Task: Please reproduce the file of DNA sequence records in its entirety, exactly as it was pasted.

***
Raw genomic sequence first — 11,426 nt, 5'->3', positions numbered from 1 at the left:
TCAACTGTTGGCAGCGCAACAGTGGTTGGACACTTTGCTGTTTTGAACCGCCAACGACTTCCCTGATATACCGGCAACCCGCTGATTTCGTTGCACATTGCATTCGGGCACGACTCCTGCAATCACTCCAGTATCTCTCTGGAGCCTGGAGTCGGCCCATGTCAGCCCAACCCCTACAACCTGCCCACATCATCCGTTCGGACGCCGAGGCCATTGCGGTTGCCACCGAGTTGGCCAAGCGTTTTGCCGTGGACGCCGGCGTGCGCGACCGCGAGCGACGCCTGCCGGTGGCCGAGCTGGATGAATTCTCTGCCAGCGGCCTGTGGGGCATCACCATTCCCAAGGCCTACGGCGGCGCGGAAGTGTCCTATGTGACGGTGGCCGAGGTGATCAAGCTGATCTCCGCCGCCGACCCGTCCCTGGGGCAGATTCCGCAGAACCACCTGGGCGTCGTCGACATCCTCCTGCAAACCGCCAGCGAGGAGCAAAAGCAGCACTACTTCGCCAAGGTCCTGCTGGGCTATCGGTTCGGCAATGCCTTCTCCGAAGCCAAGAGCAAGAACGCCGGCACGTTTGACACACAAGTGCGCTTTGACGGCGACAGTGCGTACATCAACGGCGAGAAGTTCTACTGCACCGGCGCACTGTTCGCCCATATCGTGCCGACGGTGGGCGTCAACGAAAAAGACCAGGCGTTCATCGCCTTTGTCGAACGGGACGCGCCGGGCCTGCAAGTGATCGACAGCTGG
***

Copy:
Raw genomic sequence first — 11,426 nt, 5'->3', positions numbered from 1 at the left:
TCAACTGTTGGCAGCGCAACAGTGGTTGGACACTTTGCTGTTTTGAACCGCCAACGACTTCCCTGATATACCGGCAACCCGCTGATTTCGTTGCACATTGCATTCGGGCACGACTCCTGCAATCACTCCAGTATCTCTCTGGAGCCTGGAGTCGGCCCATGTCAGCCCAACCCCTACAACCTGCCCACATCATCCGTTCGGACGCCGAGGCCATTGCGGTTGCCACCGAGTTGGCCAAGCGTTTTGCCGTGGACGCCGGCGTGCGCGACCGCGAGCGACGCCTGCCGGTGGCCGAGCTGGATGAATTCTCTGCCAGCGGCCTGTGGGGCATCACCATTCCCAAGGCCTACGGCGGCGCGGAAGTGTCCTATGTGACGGTGGCCGAGGTGATCAAGCTGATCTCCGCCGCCGACCCGTCCCTGGGGCAGATTCCGCAGAACCACCTGGGCGTCGTCGACATCCTCCTGCAAACCGCCAGCGAGGAGCAAAAGCAGCACTACTTCGCCAAGGTCCTGCTGGGCTATCGGTTCGGCAATGCCTTCTCCGAAGCCAAGAGCAAGAACGCCGGCACGTTTGACACACAAGTGCGCTTTGACGGCGACAGTGCGTACATCAACGGCGAGAAGTTCTACTGCACCGGCGCACTGTTCGCCCATATCGTGCCGACGGTGGGCGTCAACGAAAAAGACCAGGCGTTCATCGCCTTTGTCGAACGGGACGCGCCGGGCCTGCAAGTGATCGACAGCTGG